Tuesday, June 8, 2010

Glass Arts Society Conference 2010: Louisville Glasses up for GAS

You can put art right up there on the list of things I know nothing about (also on the list: technology, theater, and 'birthin' no babies.').  I'm grateful to have attended a university that required all students to take an art appreciation course in order to graduate, but my formal art education ends there.  So my appreciation for art begins and ends at "I like what I like."

It used to be that I didn't particularly like glass arts, but the fact that Louisville is a glass-arts-rich community, with Glassworks and Flame Run leading the charge, has done much to change that.  Last Friday's Downtown Trolley Hop, in particular, introduced some truly exquisite glass arts exhibits in advance of this weekend's 40th annual Glass Arts Society Conference

Most of the Market Street exhibits will be up through the summer, so I urge you to get out there and check them out.  Of particular note, in my opinion, is the joint exhibit at Zephyr and Swanson Reed called "Glass Uprising."  

As I said, I like what I like when it comes to art, and usually what I like lends itself to the spooky/moody side.  Give me an exhibit that looks like stuff that came out of the twisted little mind of Spike from "Toy Story 2," and I'm usually on board.  At Zephyr, the work of Stephen Paul Day and Sibylle Paretti gave me the good creeps.  Tim Tate's multimedia/tech/glass work at Swanson Reed was both eerie and darkly humorous (The sculpture "My Love Live Thus Far" featured a tiny video screen endlessly looping the implosion of an enormous brick building.).  Check out the "Glass Uprising" link above to view some of their work.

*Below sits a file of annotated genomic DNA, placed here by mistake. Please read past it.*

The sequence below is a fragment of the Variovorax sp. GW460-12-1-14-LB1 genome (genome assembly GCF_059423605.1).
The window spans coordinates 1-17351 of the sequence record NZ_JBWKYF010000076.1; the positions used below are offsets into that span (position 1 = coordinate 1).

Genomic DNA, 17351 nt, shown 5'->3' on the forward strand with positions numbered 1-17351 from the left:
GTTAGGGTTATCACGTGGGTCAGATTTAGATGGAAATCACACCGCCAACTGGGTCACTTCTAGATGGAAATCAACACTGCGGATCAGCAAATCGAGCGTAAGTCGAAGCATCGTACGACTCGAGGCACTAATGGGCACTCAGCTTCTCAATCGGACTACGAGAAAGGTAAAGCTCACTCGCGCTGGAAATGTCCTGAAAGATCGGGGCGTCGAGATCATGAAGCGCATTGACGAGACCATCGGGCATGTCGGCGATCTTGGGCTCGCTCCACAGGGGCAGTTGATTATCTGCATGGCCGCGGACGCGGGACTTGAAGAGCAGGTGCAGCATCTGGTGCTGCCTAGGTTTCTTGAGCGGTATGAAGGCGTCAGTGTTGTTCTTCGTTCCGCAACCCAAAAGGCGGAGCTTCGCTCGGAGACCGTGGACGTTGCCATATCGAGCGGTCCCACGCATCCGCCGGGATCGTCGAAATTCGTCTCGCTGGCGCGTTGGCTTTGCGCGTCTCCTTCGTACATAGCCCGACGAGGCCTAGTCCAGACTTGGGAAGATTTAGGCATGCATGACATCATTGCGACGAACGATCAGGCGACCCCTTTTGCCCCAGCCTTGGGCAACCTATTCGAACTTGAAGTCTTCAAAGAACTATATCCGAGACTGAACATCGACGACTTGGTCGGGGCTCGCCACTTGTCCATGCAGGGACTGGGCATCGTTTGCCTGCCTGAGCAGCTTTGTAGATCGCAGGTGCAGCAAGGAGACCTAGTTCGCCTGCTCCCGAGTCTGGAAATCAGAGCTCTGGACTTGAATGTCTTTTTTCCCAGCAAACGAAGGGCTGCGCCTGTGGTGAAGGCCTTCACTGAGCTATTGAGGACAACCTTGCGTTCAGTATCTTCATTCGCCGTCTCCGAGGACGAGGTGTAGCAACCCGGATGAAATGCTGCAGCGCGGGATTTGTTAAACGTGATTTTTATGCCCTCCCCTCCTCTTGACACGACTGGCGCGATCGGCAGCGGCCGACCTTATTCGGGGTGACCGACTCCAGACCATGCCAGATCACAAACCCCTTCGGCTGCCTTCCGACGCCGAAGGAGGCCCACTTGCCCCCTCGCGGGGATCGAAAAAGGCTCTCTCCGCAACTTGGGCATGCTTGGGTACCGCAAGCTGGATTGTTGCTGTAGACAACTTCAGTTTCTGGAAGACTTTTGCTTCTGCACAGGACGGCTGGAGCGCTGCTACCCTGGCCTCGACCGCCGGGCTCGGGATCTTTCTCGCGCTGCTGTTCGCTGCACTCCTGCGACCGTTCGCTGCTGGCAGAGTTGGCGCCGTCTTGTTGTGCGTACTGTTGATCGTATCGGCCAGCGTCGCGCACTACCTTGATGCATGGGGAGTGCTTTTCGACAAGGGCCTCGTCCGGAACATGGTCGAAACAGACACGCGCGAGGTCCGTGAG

The fact that Louisville is a glass-arts-rich community makes it a no-brainer to host the 40th annual Glass Arts Society Conference.  The list of exhibits associated with the 3-day event is impressive and exciting.  Seems like just about every gallery and museum in town has gotten on board with this event.  

Other events associated with the conference include a Glass Armonica Ballet Performance by the Louisville Ballet Civic Company.  (Fun Fact: the Glass Armonica-- one of the creepiest-sounding instruments ever created-- was invented by Benjamin Franklin.  It was originally thought that the sound of the glass armonica drove its players to insanity, but it turns out it was the combination of friction and water that helped the lead from the glass leach into the players' systems, giving them lead poisoning.)  Check out the event list for information.

Also up for the GAS Conference and continuing sporadically through July is ShoeString Productions' staging of Tennessee Williams's "The Glass Menagerie" at the Water Tower.  Check out the website for dates and ticketing information.  I'm personally very excited to see this particular play in this particular unconventional location.

This post really doesn't do the magnitude of the exciting glassy stuff going on in town justice, but the GAS website does an excellent job noting all the events and exhibits, so I'll direct you there. 

No comments: